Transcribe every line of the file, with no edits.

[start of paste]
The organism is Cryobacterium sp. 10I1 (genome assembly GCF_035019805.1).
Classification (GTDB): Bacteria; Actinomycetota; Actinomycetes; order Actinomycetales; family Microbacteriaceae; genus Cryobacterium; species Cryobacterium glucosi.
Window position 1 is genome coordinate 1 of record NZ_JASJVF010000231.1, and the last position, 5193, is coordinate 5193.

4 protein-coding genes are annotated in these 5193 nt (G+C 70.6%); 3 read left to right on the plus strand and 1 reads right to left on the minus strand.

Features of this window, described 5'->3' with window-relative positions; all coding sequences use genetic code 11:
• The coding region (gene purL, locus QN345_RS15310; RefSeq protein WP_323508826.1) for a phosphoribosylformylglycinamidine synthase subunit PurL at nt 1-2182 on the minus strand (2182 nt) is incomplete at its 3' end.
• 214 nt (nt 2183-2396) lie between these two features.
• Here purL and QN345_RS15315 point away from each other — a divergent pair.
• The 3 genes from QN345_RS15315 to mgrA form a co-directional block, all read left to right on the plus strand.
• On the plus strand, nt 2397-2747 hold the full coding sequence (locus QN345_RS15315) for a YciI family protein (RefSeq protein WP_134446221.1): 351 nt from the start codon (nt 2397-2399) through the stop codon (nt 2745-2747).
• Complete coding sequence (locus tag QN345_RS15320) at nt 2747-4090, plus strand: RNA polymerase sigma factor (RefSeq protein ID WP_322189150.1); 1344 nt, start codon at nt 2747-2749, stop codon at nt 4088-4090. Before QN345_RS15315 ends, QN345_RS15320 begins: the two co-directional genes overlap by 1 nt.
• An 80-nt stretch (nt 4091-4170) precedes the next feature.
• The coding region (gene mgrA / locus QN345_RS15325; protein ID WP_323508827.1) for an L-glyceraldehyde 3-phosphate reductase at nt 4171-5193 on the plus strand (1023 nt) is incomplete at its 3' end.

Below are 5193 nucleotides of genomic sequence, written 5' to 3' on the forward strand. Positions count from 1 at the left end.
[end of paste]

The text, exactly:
The organism is Cryobacterium sp. 10I1 (genome assembly GCF_035019805.1).
Classification (GTDB): Bacteria; Actinomycetota; Actinomycetes; order Actinomycetales; family Microbacteriaceae; genus Cryobacterium; species Cryobacterium glucosi.
Window position 1 is genome coordinate 1 of record NZ_JASJVF010000231.1, and the last position, 5193, is coordinate 5193.

4 protein-coding genes are annotated in these 5193 nt (G+C 70.6%); 3 read left to right on the plus strand and 1 reads right to left on the minus strand.

Features of this window, described 5'->3' with window-relative positions; all coding sequences use genetic code 11:
• The coding region (gene purL, locus QN345_RS15310; RefSeq protein WP_323508826.1) for a phosphoribosylformylglycinamidine synthase subunit PurL at nt 1-2182 on the minus strand (2182 nt) is incomplete at its 3' end.
• 214 nt (nt 2183-2396) lie between these two features.
• Here purL and QN345_RS15315 point away from each other — a divergent pair.
• The 3 genes from QN345_RS15315 to mgrA form a co-directional block, all read left to right on the plus strand.
• On the plus strand, nt 2397-2747 hold the full coding sequence (locus QN345_RS15315) for a YciI family protein (RefSeq protein WP_134446221.1): 351 nt from the start codon (nt 2397-2399) through the stop codon (nt 2745-2747).
• Complete coding sequence (locus tag QN345_RS15320) at nt 2747-4090, plus strand: RNA polymerase sigma factor (RefSeq protein ID WP_322189150.1); 1344 nt, start codon at nt 2747-2749, stop codon at nt 4088-4090. Before QN345_RS15315 ends, QN345_RS15320 begins: the two co-directional genes overlap by 1 nt.
• An 80-nt stretch (nt 4091-4170) precedes the next feature.
• The coding region (gene mgrA / locus QN345_RS15325; protein ID WP_323508827.1) for an L-glyceraldehyde 3-phosphate reductase at nt 4171-5193 on the plus strand (1023 nt) is incomplete at its 3' end.

Below are 5193 nucleotides of genomic sequence, written 5' to 3' on the forward strand. Positions count from 1 at the left end.